Lodger agreements differ from standard tenancy agreements because they are used when you live in the property where you want to rent out rooms. This is a tax efficient way of making the most of spare rooms in your property. Lodger agreements usually include:

  • whether a deposit is payable
  • amount of rent
  • landlord and lodger responsibilities
  • terms of the lodger’s use of common areas
  • how to end the agreement
  • requirements under the Tenant Fees Act 2019

Make your lodger agreement.

Energy Performance Certificate (EPC)

An EPC contains details about a property’s energy efficiency rating, energy costs, energy use and how energy use can be reduced. Energy efficiency ratings are categorised from A (most efficient) to G (least efficient). Currently, all rental properties are required to have an EPC rating of E or above. However, you should be aware that from 2025 new regulations are coming into force that will require rental properties to have an efficiency rating of C or above. Both residential and commercial properties are legally required to have an EPC. Some situations exist in where an EPC is not required, these include (applicable to England and Wales):

  • an officially protected building that is a Listed building on the Historic England (or Welsh equivalent)
  • a building used for religious reasons or as a place of worship
  • industrial sites, workshops or non-residential agricultural buildings
  • a temporary building with a use of two years or less
  • standalone buildings, other than dwellings, with a useful floor area of less than 50 meters squared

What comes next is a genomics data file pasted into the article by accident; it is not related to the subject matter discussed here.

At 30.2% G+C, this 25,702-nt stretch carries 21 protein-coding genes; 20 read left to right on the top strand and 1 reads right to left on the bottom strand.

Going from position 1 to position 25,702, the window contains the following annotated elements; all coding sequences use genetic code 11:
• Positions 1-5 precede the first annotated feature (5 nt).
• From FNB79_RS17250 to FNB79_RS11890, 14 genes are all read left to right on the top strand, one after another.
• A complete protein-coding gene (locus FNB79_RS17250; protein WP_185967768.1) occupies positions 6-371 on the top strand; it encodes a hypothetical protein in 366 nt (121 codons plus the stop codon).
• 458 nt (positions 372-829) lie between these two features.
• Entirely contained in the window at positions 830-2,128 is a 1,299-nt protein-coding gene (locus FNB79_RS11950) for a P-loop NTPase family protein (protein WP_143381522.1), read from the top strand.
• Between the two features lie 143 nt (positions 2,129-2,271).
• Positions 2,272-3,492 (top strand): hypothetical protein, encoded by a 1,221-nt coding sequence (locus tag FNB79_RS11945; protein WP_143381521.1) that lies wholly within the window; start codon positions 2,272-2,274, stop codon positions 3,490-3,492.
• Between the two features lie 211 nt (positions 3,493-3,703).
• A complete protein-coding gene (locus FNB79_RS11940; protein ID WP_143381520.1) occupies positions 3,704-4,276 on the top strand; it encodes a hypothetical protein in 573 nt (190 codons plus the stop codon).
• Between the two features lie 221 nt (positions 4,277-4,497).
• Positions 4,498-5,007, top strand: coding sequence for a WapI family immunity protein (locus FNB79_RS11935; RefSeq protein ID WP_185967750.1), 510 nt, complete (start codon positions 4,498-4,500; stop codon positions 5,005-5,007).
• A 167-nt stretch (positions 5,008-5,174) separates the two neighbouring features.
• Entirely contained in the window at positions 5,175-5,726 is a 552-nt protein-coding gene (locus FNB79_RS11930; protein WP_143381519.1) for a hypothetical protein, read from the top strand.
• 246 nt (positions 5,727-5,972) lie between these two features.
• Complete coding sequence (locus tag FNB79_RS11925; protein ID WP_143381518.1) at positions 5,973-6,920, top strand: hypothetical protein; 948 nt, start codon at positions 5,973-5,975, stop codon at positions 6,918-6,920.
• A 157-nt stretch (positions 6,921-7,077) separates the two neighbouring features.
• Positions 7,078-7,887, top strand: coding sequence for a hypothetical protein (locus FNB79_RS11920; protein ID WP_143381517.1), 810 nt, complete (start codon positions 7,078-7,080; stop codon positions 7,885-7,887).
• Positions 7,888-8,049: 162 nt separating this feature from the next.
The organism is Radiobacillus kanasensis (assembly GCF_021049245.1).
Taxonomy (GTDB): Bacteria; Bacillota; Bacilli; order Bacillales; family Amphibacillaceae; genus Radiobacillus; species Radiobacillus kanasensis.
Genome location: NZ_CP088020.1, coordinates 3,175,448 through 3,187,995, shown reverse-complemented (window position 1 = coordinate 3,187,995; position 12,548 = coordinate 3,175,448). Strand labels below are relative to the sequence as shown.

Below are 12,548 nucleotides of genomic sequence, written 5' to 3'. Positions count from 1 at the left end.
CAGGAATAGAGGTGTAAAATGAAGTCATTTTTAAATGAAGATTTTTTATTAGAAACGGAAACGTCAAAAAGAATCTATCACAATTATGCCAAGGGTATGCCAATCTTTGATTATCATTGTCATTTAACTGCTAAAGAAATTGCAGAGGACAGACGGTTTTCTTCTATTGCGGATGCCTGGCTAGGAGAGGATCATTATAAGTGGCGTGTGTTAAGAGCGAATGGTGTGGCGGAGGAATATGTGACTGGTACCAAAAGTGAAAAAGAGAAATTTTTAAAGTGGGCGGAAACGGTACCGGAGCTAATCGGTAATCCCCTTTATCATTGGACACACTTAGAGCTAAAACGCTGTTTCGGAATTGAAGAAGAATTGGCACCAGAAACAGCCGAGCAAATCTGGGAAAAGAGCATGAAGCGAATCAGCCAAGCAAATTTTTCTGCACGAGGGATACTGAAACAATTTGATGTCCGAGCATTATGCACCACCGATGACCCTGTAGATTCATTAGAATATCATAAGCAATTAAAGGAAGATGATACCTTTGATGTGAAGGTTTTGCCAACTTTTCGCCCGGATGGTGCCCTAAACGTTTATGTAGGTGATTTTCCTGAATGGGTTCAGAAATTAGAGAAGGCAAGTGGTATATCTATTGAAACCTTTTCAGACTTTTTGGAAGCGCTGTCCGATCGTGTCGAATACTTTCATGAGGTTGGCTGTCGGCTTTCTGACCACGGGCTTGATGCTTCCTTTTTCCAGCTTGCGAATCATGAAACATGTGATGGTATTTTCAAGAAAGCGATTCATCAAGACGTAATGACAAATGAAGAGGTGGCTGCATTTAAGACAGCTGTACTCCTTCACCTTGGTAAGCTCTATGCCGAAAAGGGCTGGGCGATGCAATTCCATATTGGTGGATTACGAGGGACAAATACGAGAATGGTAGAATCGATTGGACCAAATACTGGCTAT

You do not need a new EPC every time you have a new tenant as they are valid for 10 years from the date of issue. Use the government EPC register to find an assessor and get your certificate. It is important you have an EPC if you are legally required to because you could be subject to penalties and may not be able to evict a tenant when you wish to.

For more information read our guide on EPCs.

Inventory

An inventory is a detailed list outlining the condition of items in the property and how the tenant can use them. This helps to prevent disputes between landlords and tenants and ensures correct records are kept so tenants are aware that their security deposit might be used to pay for any damages caused by them during their tenancy.

Make your inventory, which can be used for both furnished and unfurnished properties.

Eviction notices

There are a number of reasons as to why you might want to evict tenants or vacate your property, including wanting to live in the property yourself or because of disputes with tenants. It is important that in these situations you evict your tenants safely and legally. There are two ways of evicting tenants:

  1. Section 21 Notice – this type of notice is a ‘no fault’ notice and is usually served on tenants when the tenancy agreement is coming to an end. You should use this notice when you wish to regain possession of your property.
  2. Section 8 Notice – this type of notice is usually used to evict tenants when they are in breach of the agreement. There are certain grounds listed under the Housing Act 1988 under which a tenant can be served a section 8 notice. These include failure to pay rent, rent arrears and damage to the property.

Make a section 21 notice or a section 8 notice. For more information, you should also read our guide on how to legally evict a tenant.

For further information read our guide on the legal obligations of a landlord. If you need bespoke advice about becoming a landlord or if you are having issues with your tenants, you can submit a legal question to Ask a Lawyer.

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Sara Domi

Sara is a Content Marketing Executive at Rocket Lawyer. She studied law before pursuing a career in marketing. Rocket Lawyer is a legal services company providing affordable legal documents and bespoke advice.